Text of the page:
“Workers in the Philippines and Mexico are not our enemies”

New York Verizon striker explains need for international strategy

The strike by nearly 40,000 workers against Verizon Communications will reach the one-month mark at the end of this week with the giant corporation showing no signs of pulling back from its demands for sweeping concessions in wages, benefits and work conditions.

While workers have demonstrated their determination to defend past gains , the strike has settled into the pattern of countless workers’ struggles over the last 35 years, which were isolated and betrayed by the unions. The Communications Workers of America (CWA) and the International Brotherhood of Electrical Workers (IBEW) and the trade union federations that oversee them have opposed any broader mobilization of the working class that would upset their decades-long “partnership” with the employers and the Democratic Party.

If the Verizon strike is not to suffer the same fate, rank-and-file workers must take the conduct of the struggle into their own hands and wage the fight based on an entirely different political strategy.

The following is a comment from a striking Verizon worker in New York City who is a veteran of the 1989 NYNEX strike and the 2000 and 2011 strikes at Verizon. A supporter of the World Socialist Web Site and the WSWS Verizon Strike Newsletter, the worker explains the global character of the telecommunications industry and why workers need an international strategy to defend their jobs and living standards.

As the World Socialist Web Site has been reporting, the primary issues in our strike are pensions, increased health care costs, and Verizon’s demand to arbitrarily shift an employee’s work location over an extensive geographic area, a move many believe is designed to force older workers to retire so the company can hire lower-paid workers without pensions. In another effort to slash jobs, the company wants to route service and technical calls to centers in Mexico and the Philippines.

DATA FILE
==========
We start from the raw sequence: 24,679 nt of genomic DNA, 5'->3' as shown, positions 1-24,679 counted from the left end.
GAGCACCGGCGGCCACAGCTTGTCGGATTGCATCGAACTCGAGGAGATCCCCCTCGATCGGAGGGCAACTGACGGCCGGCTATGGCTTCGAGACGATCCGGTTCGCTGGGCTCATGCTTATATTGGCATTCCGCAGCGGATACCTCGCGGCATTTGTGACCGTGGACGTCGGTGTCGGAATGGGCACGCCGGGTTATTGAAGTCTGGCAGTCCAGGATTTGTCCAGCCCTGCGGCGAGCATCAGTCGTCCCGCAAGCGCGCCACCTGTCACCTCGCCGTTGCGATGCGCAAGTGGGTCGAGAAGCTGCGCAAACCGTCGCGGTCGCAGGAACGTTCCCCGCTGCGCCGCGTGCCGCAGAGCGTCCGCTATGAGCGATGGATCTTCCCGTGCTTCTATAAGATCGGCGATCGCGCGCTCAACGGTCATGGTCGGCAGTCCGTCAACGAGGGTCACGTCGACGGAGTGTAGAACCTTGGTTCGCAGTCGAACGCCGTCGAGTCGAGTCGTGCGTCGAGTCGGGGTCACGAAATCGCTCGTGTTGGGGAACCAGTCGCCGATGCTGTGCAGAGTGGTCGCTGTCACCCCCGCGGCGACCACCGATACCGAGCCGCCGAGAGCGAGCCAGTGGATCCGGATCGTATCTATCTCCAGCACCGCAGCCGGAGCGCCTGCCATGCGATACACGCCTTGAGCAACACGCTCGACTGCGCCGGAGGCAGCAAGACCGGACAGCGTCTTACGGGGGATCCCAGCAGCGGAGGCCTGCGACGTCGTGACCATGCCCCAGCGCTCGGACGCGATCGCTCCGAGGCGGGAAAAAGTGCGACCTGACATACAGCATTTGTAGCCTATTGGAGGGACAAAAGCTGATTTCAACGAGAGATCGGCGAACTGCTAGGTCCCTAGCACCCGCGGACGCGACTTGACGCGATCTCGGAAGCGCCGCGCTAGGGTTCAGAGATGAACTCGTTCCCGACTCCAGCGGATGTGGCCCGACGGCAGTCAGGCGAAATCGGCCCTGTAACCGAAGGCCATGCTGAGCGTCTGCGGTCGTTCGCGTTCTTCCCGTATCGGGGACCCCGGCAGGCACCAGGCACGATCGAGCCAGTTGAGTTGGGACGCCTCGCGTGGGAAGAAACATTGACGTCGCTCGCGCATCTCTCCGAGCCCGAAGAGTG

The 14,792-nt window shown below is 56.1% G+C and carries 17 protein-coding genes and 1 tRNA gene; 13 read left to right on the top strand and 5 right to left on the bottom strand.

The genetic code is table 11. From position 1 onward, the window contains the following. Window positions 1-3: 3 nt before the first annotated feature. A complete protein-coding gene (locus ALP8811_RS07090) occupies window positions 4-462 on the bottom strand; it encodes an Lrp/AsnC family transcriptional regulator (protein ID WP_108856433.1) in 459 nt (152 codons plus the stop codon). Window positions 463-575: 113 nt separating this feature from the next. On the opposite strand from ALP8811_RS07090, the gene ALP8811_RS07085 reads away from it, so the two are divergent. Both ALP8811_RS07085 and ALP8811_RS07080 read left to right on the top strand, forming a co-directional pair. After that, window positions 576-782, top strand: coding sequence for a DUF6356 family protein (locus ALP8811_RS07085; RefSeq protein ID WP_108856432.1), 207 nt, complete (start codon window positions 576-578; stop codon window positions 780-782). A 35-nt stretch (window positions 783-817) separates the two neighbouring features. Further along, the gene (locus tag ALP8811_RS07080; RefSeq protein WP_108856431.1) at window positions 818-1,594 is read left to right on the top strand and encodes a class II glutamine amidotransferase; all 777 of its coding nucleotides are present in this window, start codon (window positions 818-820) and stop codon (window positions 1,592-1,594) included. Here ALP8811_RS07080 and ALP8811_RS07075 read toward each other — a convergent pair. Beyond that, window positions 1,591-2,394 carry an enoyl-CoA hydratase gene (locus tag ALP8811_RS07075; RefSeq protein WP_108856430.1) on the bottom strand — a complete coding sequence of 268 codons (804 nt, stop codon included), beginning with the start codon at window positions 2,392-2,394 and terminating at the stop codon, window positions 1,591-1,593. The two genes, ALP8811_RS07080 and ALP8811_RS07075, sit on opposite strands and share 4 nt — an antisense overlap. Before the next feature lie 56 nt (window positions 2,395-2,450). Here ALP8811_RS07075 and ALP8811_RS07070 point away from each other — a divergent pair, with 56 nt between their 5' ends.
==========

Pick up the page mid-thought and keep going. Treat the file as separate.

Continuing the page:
The CWA has seized upon the last demand to promote hostility to workers in other countries and reinforce the false claim that US workers can defend our jobs without adopting an international strategy to fight the global telecom giants.

The absurdity of such an outlook is seen by an examination of the global character of Verizon. It is the primary provider of basic phone service and a major provider of cable TV and Internet access in the major population and business centers along the eastern seaboard of the United States. But that is not all.

In every respect, Verizon is a global corporation. The company has 177,900 employees worldwide. In 2015 Forbes ranked Verizon as the 22nd largest corporation on the planet. Verizon operates 50 data centers around the world, including those hosting the “cloud.”

As one of its corporate websites notes, Verizon’s network includes more than 800,000 route miles of overland and undersea cables. To put this in perspective the website notes, “The Verizon network is large enough to circle the world more than 20 times.”

The company’s network extends to customers in more than 2,700 cities in 150 countries around the globe. Verizon is a member of a consortium of companies involved in the 15,000-kilometer Europe India Gateway (EIG) cable system, which provides tremendous bandwidth between Europe, the Middle East, Africa and India and the Trans-Pacific Express optical network system (TPE) providing service between the US and Asia. A look at a map of undersea cables makes it obvious these cable routes follow major shipping routes around the globe, which have evolved with global commerce.

A quick review of Verizon’s job postings shows the company is hiring in dozens of international locations, from Tampa, Florida to Stuttgart, Germany and Bangalore, India.

Over the last several decades the global telecom industry has consolidated and is now dominated by a relatively few transnational corporations. Verizon is the second largest in the world, behind China Mobile. According to Forbes, the next five are: AT&T (US), Vodaphone (UK), Nippon Telegraph and Telephone (Japan), SoftBank’s Sprint (Japan) and Deutsche Telekom (Germany).